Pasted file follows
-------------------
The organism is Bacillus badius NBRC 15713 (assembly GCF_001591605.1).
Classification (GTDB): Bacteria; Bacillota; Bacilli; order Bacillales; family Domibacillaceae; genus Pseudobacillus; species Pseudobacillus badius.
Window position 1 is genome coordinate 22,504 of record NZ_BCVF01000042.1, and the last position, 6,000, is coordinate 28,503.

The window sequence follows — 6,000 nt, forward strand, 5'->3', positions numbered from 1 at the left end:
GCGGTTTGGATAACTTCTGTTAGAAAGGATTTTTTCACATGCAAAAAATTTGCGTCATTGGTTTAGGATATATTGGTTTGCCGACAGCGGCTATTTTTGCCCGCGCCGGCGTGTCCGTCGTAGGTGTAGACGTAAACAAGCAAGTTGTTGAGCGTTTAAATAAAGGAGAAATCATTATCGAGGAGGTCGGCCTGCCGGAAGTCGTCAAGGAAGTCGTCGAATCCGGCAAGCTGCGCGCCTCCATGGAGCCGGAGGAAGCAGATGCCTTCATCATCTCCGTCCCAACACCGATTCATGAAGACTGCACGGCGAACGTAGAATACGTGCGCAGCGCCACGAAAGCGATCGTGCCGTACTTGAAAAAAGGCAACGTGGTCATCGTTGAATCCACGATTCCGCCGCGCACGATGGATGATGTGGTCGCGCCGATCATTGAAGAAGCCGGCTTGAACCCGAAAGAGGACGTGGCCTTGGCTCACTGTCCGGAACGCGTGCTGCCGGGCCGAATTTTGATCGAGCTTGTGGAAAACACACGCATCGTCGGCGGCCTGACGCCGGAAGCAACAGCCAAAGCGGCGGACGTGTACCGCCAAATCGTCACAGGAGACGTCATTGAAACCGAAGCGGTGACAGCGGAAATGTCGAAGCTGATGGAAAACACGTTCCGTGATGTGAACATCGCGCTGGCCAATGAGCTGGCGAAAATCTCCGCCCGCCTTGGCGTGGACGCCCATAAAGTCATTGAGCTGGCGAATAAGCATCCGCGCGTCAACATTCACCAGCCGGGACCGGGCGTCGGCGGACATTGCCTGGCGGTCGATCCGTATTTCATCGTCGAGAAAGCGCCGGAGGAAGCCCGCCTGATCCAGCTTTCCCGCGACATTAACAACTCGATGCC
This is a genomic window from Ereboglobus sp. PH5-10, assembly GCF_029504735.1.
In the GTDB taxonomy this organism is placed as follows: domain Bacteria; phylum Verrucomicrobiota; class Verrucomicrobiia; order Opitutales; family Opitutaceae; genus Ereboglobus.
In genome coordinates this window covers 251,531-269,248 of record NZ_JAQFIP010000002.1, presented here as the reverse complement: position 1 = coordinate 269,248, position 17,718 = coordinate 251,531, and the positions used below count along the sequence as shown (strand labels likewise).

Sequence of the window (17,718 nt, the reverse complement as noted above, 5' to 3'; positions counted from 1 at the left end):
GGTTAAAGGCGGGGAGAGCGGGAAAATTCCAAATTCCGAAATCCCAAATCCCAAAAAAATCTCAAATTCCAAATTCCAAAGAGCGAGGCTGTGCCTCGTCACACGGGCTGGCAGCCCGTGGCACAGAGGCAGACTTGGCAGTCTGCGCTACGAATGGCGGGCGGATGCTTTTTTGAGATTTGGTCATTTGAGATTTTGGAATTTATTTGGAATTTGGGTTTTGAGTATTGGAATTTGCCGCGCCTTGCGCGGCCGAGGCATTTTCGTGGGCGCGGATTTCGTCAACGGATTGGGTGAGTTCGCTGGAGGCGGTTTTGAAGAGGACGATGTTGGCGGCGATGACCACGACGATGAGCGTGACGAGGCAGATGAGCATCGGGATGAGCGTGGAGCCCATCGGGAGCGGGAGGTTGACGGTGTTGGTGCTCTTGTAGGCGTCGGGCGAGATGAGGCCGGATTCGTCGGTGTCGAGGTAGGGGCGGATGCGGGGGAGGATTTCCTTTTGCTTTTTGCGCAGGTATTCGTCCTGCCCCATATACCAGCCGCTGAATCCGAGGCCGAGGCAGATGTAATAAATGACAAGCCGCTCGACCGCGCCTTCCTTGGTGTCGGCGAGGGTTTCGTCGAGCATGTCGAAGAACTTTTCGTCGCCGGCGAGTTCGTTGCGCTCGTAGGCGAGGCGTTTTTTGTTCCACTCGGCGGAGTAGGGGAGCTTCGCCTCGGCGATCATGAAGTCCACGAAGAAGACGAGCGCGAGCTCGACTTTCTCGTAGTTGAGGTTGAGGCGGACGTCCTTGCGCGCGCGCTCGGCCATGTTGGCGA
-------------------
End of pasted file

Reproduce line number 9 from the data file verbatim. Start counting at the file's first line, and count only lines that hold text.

Sequence of the window (17,718 nt, the reverse complement as noted above, 5' to 3'; positions counted from 1 at the left end):